Andrew Turnbull became something of a father figure to the young men who fought alongside him during the First World War.
A 30-year-old husband and dad, the Royal Marine was older than many of his comrades living among the horrors of the Western Front trenches.
As the men endured mud, cold, illness and the never ending threat of enemy fire, Private Turnbull would comfort them by reading passages from the Bible.
And the stretcher bearer must have been something of an inspiration as he had already survived the horrific campaigns at Gallipoli and the Somme.
But on the afternoon of October 26, 1917 his luck ran out and his life was extinguished in an explosion of shells during the battle of Passchendaele.
He was just one of hundreds of thousands of men to lose their lives on the muddy fields of Flanders in Belgium during the four months of the campaign.
But at the Royal Marines Museum in Southsea, his story has been selected to represent all the marines killed during the First World War.
Learning and education officer Andrew Whincup is busy leading workshops with Portsmouth schools in the run-up to Remembrance Day.
And he says the best way to get the message across is to let the children ‘meet’ the marines who fought by telling them some of the men’s stories.
‘Only when they have been introduced to someone and they have a mental picture of him as a real person with a real family do we then start talking about those colossal numbers,’ he says.
‘That’s the way for people to remember. That’s what really makes it hit home.
‘We ask are these guys worth remembering 90 and 60 years later? The answer is yes. Were they brave? The answer is yes. Are they special? The answer is no because there are so many more stories like those. At the Battle of Passchendaele the total British casualties was 450,000 – that was in just a few months.’
The workshops are tailored for young minds so the tone is kept as light as possible when they’re told the stories of the marines. But it’s a shock to hear just how many men like Andrew Turnbull lost their lives.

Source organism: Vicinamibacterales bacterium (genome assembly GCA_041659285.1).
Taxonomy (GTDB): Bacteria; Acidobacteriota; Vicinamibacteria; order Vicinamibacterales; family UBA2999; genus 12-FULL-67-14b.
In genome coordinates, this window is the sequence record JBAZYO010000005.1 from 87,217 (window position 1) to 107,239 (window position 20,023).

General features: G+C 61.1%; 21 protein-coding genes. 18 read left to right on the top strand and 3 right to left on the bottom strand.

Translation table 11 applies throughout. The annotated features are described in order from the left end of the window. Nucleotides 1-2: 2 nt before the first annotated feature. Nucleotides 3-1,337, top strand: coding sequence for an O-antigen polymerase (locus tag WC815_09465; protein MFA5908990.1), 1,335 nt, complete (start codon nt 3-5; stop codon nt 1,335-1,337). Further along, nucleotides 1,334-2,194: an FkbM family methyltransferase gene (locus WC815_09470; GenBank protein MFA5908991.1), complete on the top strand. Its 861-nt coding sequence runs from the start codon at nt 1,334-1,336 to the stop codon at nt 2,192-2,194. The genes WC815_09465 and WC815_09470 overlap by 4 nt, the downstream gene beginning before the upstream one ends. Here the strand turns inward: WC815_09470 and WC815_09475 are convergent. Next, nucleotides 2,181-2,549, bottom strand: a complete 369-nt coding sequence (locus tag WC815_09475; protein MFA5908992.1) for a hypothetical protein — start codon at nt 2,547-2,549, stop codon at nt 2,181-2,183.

‘It’s quite jarring. Suddenly this thing they do at school in November because everyone does it is something that really matters,’ says Andrew.
‘I find this time of year difficult because I’m talking about it all the time. But it’s also very rewarding. You see that moment – when the penny is dropping, when they realise why we’re doing all this remembering.’
It’s the youngest generations that will carry the messages and memories into the future and Andrew says the stories surrounding major events like the battles of the Western Front, the Battle of Jutland and D-day really sink in, particularly tales about people like the ‘telephone man’.
Will Meatyard was a combat telephonist in the First World War and it was his job to go out into No Man’s Land with a telephone, take officers’ reports and phone back the battle situation. He would be racing around and mending cables in the thick of the battle zone.
‘You often get children coming back to the museum with their families, say 18 months, two years later, and they’ll still talk about the ‘telephone man’, says Andrew.